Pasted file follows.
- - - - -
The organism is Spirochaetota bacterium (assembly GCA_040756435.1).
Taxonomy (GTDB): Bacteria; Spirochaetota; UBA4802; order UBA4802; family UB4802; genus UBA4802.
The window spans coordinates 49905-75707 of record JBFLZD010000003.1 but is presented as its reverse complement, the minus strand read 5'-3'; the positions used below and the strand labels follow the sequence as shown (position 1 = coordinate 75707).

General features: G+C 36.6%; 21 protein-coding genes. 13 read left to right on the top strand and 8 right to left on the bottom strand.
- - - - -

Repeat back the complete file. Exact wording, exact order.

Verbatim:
The organism is Spirochaetota bacterium (assembly GCA_040756435.1).
Taxonomy (GTDB): Bacteria; Spirochaetota; UBA4802; order UBA4802; family UB4802; genus UBA4802.
The window spans coordinates 49905-75707 of record JBFLZD010000003.1 but is presented as its reverse complement, the minus strand read 5'-3'; the positions used below and the strand labels follow the sequence as shown (position 1 = coordinate 75707).

General features: G+C 36.6%; 21 protein-coding genes. 13 read left to right on the top strand and 8 right to left on the bottom strand.